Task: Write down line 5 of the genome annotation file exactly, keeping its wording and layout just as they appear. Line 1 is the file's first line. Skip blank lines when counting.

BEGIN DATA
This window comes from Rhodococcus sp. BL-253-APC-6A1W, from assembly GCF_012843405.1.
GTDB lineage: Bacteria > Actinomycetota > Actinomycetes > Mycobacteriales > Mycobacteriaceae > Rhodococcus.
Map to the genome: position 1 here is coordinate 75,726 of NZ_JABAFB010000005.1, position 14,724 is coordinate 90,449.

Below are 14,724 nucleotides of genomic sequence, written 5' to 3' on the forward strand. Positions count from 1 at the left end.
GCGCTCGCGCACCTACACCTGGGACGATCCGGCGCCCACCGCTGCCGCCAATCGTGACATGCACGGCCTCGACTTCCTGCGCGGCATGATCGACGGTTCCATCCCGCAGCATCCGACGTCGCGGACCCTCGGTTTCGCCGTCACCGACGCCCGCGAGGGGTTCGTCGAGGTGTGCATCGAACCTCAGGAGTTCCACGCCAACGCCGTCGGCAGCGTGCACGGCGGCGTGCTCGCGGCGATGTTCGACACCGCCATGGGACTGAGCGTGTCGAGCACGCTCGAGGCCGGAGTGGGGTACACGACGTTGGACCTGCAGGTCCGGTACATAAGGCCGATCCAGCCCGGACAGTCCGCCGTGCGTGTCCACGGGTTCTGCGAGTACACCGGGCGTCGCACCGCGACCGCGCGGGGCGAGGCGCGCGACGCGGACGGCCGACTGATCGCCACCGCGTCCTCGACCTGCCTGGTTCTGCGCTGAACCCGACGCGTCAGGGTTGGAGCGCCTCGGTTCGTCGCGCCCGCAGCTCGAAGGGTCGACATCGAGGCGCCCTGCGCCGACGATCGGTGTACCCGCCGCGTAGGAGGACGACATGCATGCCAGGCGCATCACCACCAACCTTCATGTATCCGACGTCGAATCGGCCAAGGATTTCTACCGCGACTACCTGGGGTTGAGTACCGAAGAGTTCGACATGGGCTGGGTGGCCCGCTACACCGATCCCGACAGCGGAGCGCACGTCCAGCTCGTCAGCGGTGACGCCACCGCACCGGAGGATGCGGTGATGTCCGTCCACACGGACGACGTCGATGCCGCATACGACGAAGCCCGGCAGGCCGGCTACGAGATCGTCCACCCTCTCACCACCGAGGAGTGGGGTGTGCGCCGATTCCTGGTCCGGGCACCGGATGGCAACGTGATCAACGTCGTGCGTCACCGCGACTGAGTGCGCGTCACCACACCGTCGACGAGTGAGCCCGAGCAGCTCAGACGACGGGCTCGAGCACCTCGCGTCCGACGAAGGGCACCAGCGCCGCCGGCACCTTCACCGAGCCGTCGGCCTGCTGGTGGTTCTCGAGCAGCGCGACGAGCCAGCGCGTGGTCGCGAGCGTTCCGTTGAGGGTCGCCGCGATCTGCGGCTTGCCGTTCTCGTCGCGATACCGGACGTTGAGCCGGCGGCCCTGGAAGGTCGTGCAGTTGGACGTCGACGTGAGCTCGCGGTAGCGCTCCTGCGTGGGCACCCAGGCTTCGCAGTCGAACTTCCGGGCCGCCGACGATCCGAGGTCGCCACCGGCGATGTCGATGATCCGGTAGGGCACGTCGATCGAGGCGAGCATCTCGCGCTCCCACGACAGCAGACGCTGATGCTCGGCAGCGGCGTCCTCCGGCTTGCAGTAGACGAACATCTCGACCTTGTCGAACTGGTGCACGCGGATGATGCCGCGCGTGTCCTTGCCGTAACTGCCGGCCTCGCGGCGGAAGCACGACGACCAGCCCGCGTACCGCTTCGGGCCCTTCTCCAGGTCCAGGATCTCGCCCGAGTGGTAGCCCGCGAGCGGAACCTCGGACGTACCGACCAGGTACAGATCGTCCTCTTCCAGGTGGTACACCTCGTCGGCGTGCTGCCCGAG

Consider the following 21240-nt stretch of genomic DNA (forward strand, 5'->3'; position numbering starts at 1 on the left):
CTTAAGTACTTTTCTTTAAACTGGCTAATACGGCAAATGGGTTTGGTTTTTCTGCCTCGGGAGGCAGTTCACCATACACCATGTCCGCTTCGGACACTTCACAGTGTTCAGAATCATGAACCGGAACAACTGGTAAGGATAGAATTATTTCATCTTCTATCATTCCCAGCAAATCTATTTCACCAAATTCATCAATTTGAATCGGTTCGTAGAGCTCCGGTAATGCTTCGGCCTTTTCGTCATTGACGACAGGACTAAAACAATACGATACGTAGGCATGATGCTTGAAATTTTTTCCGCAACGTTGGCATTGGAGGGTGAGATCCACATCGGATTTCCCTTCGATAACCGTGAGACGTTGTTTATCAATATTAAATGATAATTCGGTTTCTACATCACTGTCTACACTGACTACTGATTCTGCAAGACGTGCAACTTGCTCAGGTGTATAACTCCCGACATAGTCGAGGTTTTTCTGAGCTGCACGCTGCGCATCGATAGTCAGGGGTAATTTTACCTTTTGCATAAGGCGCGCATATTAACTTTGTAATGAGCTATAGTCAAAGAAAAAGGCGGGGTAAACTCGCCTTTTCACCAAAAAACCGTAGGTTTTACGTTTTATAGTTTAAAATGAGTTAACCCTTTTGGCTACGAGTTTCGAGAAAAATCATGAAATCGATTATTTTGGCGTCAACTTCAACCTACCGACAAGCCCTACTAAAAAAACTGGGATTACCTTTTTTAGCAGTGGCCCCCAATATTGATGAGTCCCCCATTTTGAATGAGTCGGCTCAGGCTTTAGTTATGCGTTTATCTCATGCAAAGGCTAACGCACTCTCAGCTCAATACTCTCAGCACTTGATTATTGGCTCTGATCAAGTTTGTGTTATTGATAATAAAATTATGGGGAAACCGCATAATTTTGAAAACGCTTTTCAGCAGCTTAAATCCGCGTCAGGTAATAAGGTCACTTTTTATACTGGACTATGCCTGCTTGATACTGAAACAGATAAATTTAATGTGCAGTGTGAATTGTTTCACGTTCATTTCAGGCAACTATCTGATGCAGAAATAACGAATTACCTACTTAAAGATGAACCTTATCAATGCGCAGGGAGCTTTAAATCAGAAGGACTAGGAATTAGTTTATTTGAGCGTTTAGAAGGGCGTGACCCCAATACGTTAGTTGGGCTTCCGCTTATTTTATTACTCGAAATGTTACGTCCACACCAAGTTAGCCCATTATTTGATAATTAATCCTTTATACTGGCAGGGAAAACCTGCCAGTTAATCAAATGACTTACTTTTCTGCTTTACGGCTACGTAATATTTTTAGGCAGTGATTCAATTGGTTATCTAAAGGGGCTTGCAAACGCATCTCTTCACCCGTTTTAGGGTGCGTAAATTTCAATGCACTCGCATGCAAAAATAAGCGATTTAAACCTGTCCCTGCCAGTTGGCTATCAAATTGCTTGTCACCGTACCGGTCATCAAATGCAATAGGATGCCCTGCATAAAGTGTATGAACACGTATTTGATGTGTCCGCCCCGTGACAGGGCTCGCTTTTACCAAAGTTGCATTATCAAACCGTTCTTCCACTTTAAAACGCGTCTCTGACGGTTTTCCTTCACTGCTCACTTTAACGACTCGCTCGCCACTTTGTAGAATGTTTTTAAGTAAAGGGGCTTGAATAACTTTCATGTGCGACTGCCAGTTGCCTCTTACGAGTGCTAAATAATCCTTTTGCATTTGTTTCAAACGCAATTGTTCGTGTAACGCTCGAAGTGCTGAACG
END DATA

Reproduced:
GCGCTCGCGCACCTACACCTGGGACGATCCGGCGCCCACCGCTGCCGCCAATCGTGACATGCACGGCCTCGACTTCCTGCGCGGCATGATCGACGGTTCCATCCCGCAGCATCCGACGTCGCGGACCCTCGGTTTCGCCGTCACCGACGCCCGCGAGGGGTTCGTCGAGGTGTGCATCGAACCTCAGGAGTTCCACGCCAACGCCGTCGGCAGCGTGCACGGCGGCGTGCTCGCGGCGATGTTCGACACCGCCATGGGACTGAGCGTGTCGAGCACGCTCGAGGCCGGAGTGGGGTACACGACGTTGGACCTGCAGGTCCGGTACATAAGGCCGATCCAGCCCGGACAGTCCGCCGTGCGTGTCCACGGGTTCTGCGAGTACACCGGGCGTCGCACCGCGACCGCGCGGGGCGAGGCGCGCGACGCGGACGGCCGACTGATCGCCACCGCGTCCTCGACCTGCCTGGTTCTGCGCTGAACCCGACGCGTCAGGGTTGGAGCGCCTCGGTTCGTCGCGCCCGCAGCTCGAAGGGTCGACATCGAGGCGCCCTGCGCCGACGATCGGTGTACCCGCCGCGTAGGAGGACGACATGCATGCCAGGCGCATCACCACCAACCTTCATGTATCCGACGTCGAATCGGCCAAGGATTTCTACCGCGACTACCTGGGGTTGAGTACCGAAGAGTTCGACATGGGCTGGGTGGCCCGCTACACCGATCCCGACAGCGGAGCGCACGTCCAGCTCGTCAGCGGTGACGCCACCGCACCGGAGGATGCGGTGATGTCCGTCCACACGGACGACGTCGATGCCGCATACGACGAAGCCCGGCAGGCCGGCTACGAGATCGTCCACCCTCTCACCACCGAGGAGTGGGGTGTGCGCCGATTCCTGGTCCGGGCACCGGATGGCAACGTGATCAACGTCGTGCGTCACCGCGACTGAGTGCGCGTCACCACACCGTCGACGAGTGAGCCCGAGCAGCTCAGACGACGGGCTCGAGCACCTCGCGTCCGACGAAGGGCACCAGCGCCGCCGGCACCTTCACCGAGCCGTCGGCCTGCTGGTGGTTCTCGAGCAGCGCGACGAGCCAGCGCGTGGTCGCGAGCGTTCCGTTGAGGGTCGCCGCGATCTGCGGCTTGCCGTTCTCGTCGCGATACCGGACGTTGAGCCGGCGGCCCTGGAAGGTCGTGCAGTTGGACGTCGACGTGAGCTCGCGGTAGCGCTCCTGCGTGGGCACCCAGGCTTCGCAGTCGAACTTCCGGGCCGCCGACGATCCGAGGTCGCCACCGGCGATGTCGATGATCCGGTAGGGCACGTCGATCGAGGCGAGCATCTCGCGCTCCCACGACAGCAGACGCTGATGCTCGGCAGCGGCGTCCTCCGGCTTGCAGTAGACGAACATCTCGACCTTGTCGAACTGGTGCACGCGGATGATGCCGCGCGTGTCCTTGCCGTAACTGCCGGCCTCGCGGCGGAAGCACGACGACCAGCCCGCGTACCGCTTCGGGCCCTTCTCCAGGTCCAGGATCTCGCCCGAGTGGTAGCCCGCGAGCGGAACCTCGGACGTACCGACCAGGTACAGATCGTCCTCTTCCAGGTGGTACACCTCGTCGGCGTGCTGCCCGAG